I still can't help but speak of tragedy when I reflect upon the hardships I have endured. My life has been a roller-coaster of emotion, with a lot more valleys than peaks. I have come to think of my life as near constant depression, punctuated only by momentary episodes of bliss. Is it my nature to be such a way, or is it due to the circumstances beyond my control? I cannot help but be an emotional being. If nineteenth century romanticism has taught us anything, it is that we are as emotionally sensitive to our surroundings as a feather is to the wind. Love almost always ends in tragedy; happiness almost always ends in sorrow. Perhaps there is the need for a balance to be struck, in that one must exist for the other to have grace. I don't know if nature requires such equalizing properties with regards to emotion.
Is the prospect of nihilism to blame? Is the belief in no ultimate purpose or value the cause of such conditions? Like most atheists, I would rather know the truth even if it has negative consequences than live under an illusion. I reject accepting notions of false consolation, even if their falsity is not absolutely demonstrated. What hope can there be under nihilism when one is faced with depression?
I have a sought refuge during periods of depression in the hope that the future will be better. One thing that really depresses me is the idea of permanence, in that hardship will never improve or get worse. It is not easy accepting that things will never get better. Hope drives us all to wake up and start our day and think that a little bit of improvement can be made.
Is nihilism rationally justified given naturalism? Is humanism and nihilism one in the same or are they opposed to one another? Well it may depend on how you define each of them. Humanism can be defined as a variety of ethical theory and practice that emphasizes reason, scientific inquiry, and human fulfillment in the natural world and often rejects the importance of belief in God. Nihilism can be defined as the philosophical doctrine suggesting the negation of one or more putatively meaningful aspects of life and argues that life is without objective meaning, purpose, or intrinsic value.
So with these definitions do we have a conflict? I consider myself both a humanist and a nihilist. I do not believe human beings have objective or intrinsic value that exists beyond other living beings and certainly not beyond the material world, and I affirm human value on the basis of reason through the recognition that humanity benefits best from being treated with dignity, and with certain inalienable rights. The fact that we will all individually and collectively perish is by no means a source of conflict for the humanist.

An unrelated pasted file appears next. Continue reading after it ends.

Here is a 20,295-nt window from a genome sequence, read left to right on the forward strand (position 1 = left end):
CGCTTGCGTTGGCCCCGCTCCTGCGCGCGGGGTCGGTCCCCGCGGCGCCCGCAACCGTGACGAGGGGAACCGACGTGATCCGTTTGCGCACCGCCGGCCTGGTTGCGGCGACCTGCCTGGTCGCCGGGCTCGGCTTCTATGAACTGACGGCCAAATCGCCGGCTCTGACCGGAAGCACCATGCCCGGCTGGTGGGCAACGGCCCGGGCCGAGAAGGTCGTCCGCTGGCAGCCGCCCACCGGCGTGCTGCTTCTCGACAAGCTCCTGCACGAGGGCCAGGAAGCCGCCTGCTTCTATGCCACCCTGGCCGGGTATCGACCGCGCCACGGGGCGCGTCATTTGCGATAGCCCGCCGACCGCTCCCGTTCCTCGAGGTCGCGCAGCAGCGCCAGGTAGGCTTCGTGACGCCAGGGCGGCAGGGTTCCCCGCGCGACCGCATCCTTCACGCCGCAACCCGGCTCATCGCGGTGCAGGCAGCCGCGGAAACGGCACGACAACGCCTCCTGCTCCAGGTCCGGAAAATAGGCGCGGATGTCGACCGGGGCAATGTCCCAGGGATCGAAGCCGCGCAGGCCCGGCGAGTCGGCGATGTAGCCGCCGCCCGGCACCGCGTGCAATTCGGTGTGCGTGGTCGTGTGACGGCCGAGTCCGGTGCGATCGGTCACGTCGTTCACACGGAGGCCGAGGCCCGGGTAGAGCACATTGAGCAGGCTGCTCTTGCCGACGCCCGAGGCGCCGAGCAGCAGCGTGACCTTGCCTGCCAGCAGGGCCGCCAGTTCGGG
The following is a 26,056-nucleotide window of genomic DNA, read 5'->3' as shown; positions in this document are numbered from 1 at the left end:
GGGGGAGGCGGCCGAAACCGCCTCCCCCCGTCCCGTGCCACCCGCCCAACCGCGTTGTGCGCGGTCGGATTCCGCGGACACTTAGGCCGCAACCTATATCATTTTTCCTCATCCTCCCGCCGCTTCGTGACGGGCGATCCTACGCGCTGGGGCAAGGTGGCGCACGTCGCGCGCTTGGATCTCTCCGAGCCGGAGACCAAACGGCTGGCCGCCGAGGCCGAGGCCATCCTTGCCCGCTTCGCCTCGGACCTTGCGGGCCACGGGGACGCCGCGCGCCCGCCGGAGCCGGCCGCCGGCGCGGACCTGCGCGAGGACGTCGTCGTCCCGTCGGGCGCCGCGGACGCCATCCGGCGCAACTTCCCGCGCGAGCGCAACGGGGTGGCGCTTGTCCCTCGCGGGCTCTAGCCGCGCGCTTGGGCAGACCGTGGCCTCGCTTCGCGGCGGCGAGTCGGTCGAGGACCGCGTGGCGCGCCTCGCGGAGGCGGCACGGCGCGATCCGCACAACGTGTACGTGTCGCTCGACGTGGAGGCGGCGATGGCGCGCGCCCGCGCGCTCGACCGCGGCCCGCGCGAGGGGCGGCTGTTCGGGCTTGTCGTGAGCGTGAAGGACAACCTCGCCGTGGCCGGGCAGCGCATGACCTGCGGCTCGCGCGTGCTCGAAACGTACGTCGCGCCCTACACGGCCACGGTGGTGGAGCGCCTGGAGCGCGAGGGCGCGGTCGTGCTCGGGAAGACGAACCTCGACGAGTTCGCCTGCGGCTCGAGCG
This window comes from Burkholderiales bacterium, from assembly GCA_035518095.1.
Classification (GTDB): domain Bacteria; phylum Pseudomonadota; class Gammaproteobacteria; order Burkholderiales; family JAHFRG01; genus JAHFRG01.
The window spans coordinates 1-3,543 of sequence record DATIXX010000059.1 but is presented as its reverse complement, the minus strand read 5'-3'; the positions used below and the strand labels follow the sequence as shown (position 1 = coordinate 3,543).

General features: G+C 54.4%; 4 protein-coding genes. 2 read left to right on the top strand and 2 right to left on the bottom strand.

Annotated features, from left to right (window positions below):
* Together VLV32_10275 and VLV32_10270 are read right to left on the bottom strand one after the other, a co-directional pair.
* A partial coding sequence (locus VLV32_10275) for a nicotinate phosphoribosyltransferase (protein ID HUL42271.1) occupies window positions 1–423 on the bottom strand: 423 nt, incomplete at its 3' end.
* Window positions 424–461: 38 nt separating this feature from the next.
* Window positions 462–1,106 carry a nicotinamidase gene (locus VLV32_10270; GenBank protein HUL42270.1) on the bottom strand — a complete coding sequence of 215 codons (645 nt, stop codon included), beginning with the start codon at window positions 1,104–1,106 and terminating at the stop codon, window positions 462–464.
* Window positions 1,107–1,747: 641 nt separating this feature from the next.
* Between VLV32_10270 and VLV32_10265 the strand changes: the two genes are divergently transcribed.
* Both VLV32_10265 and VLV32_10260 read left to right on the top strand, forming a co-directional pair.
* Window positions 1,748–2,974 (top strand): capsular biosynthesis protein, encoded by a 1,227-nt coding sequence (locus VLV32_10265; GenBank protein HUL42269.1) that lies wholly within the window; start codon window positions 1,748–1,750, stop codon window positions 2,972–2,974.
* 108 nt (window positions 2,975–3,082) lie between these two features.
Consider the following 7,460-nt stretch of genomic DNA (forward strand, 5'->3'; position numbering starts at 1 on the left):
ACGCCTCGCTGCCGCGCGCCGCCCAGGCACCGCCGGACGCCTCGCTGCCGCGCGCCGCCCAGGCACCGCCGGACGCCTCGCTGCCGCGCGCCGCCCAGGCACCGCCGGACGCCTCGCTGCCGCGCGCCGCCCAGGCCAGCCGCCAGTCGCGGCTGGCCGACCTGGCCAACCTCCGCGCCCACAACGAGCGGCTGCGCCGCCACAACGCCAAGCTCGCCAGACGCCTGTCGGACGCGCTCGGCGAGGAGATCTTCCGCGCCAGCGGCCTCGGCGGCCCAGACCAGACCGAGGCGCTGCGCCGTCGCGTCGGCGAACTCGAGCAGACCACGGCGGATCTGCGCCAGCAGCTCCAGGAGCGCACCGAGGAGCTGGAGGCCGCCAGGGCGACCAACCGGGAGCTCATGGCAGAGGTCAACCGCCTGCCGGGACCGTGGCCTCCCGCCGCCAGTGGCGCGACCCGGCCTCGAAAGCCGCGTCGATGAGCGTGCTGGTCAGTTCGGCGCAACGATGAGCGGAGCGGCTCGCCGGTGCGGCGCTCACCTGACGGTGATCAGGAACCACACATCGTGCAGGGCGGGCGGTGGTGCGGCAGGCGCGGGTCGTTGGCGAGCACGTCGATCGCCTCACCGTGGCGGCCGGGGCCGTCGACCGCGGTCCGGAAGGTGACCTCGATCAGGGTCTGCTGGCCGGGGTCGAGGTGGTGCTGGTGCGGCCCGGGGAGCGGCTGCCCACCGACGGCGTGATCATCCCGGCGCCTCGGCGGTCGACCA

Humanism is not attained by default given atheism, but nihilism apparently is. I have discussed this notion with other atheists who like to reject nihilism perhaps due to its negative connotations. I tell them, that in the absence of god nothing gives objective meaning and value to human life, and that even in the presence of god, human value is still not really objective but rather is subjective to god's will. He could have easily just said that rats and not humans have objective value. I think all atheists accept the idea that human life has no objective meaning, purpose or intrinsic value but some are simply not willing to accept the idea of nihilism because it is perceived as believing that there is no hope and can be no value at all to human life. But I like to remind them that nihilism doesn't say that life has no value, just no objective value. We can still give ourselves meaning and purpose and lead fulfilling finite lives.
So when it comes to tragedy and depression which none of us are immune to, atheists can seek hope in humanist values which affirms scientific inquiry and moral progression free of dogmatic constraints. Free and open inquiry will allow us to best discover the realities of our natural world, which unlock the potential to better the lives of everyone, leading to less unnecessary misery at the hands of nature. Recognizing human rights and dignity through reason will affirm the value of human beings, leading to less unnecessary misery at the hands of mankind. While this by no means will result in the end of all personal hardships and depression, we can know that we are using our intelligence to better the lives of mankind and nature not only through science and this will lead to more fulfilling lives for all conscious beings.
Happy New Year to all.